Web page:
Apple Freezes Snow Leopard APIs, Mac OS X 10.6 Upgrade Steps Closer to Release

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Date: Tuesday, May 12th, 2009, 08:18
Category: Software

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Over the weekend, Apple distributed a new beta of its upcoming Mac OS X 10.6 Snow Leopard operating system that altered the programming methods used to optimize code for multi-core Macs, telling developers they were the last programming-oriented changes planned ahead of the software’s release.
The company is said to have informed recipients of Mac OS X 10.6 Snow Leopard build 10A354 that it has simplified the application programming interfaces (APIs) for working with Grand Central, a new architecture that makes it easier for developers to take advantage of Macs with multiple processing cores.
According to AppleInsider, Grand Central works by breaking complex tasks down into smaller blocks, which are then routed efficiently to a Mac’s available cores for faster processing. This allows third-party developers to leverage more of a Mac’s hardware resources without having to be well-versed in multithreaded programming.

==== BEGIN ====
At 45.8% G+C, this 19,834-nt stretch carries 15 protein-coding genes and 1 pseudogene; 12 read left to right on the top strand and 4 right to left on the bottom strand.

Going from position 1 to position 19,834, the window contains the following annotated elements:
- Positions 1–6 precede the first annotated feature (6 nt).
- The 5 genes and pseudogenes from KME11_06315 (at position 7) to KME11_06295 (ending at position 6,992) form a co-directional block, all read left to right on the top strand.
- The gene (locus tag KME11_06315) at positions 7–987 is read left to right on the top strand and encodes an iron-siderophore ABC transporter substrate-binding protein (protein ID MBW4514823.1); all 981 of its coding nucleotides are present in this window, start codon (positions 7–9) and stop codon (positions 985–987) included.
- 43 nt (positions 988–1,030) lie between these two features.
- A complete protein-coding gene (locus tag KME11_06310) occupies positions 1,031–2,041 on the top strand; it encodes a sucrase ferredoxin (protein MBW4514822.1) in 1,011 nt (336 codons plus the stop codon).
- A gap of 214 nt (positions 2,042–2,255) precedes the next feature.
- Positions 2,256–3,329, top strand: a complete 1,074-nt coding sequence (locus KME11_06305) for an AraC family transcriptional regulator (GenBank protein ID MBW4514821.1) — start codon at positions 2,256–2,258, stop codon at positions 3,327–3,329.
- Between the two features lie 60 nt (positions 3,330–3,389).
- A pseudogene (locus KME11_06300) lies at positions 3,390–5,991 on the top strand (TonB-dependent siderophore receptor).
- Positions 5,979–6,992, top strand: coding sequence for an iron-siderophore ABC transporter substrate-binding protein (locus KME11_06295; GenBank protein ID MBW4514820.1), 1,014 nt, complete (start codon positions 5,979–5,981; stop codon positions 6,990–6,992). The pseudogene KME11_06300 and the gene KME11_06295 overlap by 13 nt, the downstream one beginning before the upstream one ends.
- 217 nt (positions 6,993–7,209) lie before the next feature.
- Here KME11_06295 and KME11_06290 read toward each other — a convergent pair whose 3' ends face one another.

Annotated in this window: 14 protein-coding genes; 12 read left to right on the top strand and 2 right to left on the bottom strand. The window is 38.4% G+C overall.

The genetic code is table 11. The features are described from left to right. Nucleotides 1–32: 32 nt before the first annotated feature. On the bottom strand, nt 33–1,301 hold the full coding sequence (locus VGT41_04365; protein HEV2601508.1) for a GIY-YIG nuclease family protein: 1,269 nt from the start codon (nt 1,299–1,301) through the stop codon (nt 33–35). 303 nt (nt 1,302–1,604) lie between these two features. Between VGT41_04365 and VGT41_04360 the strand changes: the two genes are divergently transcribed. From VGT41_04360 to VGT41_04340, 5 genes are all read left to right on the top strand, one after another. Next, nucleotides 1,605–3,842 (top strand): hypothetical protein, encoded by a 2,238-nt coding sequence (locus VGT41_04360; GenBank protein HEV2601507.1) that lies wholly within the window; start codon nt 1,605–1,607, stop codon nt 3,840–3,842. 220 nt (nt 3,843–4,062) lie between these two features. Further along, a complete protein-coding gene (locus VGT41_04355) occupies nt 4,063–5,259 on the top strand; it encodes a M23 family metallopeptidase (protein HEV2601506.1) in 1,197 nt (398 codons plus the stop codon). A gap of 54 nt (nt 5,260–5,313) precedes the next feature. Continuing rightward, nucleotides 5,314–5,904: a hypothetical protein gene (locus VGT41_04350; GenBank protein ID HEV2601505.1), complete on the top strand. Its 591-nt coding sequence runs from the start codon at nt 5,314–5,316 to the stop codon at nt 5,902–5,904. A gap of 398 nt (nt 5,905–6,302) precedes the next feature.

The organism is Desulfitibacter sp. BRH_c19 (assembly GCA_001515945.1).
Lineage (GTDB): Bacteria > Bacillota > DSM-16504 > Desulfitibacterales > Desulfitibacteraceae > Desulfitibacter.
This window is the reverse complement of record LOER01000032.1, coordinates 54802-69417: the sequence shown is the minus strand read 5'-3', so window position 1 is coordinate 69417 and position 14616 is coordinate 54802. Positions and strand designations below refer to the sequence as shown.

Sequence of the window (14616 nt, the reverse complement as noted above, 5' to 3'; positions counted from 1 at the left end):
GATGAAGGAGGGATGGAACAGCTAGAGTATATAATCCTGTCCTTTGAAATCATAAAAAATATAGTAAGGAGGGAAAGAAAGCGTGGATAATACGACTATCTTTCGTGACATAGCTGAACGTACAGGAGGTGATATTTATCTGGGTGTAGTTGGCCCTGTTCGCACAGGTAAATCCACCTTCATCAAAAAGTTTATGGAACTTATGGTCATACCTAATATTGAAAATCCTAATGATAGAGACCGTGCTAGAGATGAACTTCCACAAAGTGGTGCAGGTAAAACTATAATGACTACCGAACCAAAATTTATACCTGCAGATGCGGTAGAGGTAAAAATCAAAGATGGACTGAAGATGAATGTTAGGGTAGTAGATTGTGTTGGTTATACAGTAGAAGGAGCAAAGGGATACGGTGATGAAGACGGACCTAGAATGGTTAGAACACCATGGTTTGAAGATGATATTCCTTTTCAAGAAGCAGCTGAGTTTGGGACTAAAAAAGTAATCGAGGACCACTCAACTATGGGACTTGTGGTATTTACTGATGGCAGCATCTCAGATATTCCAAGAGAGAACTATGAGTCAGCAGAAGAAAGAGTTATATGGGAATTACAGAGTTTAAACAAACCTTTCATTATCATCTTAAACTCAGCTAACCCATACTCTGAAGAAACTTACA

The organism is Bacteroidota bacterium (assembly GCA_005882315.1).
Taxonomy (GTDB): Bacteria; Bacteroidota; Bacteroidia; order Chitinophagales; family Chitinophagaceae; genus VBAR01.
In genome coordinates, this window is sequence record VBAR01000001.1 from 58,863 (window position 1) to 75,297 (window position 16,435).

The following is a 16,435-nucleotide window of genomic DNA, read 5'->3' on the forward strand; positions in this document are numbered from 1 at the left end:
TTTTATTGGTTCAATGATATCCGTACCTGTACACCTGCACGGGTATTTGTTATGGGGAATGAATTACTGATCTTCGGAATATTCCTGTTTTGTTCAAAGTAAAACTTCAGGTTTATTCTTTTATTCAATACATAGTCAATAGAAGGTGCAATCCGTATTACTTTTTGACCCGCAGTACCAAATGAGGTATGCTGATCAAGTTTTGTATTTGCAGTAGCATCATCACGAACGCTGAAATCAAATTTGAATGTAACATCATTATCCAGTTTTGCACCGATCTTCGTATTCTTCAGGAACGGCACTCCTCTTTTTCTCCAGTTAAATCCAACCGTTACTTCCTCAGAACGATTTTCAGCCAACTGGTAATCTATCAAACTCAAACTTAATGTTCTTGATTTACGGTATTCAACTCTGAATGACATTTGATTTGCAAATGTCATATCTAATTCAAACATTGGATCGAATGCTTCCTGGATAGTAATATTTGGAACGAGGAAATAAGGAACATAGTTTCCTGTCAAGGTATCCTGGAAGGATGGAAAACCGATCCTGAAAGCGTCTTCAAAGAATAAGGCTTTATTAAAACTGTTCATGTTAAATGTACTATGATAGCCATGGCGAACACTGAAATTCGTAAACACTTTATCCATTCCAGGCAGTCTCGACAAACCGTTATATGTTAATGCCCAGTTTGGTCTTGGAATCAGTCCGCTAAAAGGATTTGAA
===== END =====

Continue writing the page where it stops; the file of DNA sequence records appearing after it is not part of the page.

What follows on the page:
Sources close to the story say the Grand Central “dispatch” methods were tweaked/simplified within build 10A354. Apple has also apparently told developers that “no further API changes are planned for Snow Leopard.”
This means developers can now press forward with Snow Leopard versions of their applications with confidence that further Apple-instated changes won’t force them to make significant alterations to their code between now and the time the software hits the market. It can also be seen as a sign that the the operating system upgrade is one step closer to reaching a final developmental stretch that will focus on stability and optimization.
Other reputed changes include the addition of Chinese handwriting recognition support for Macs that include a multi-touch trackpad.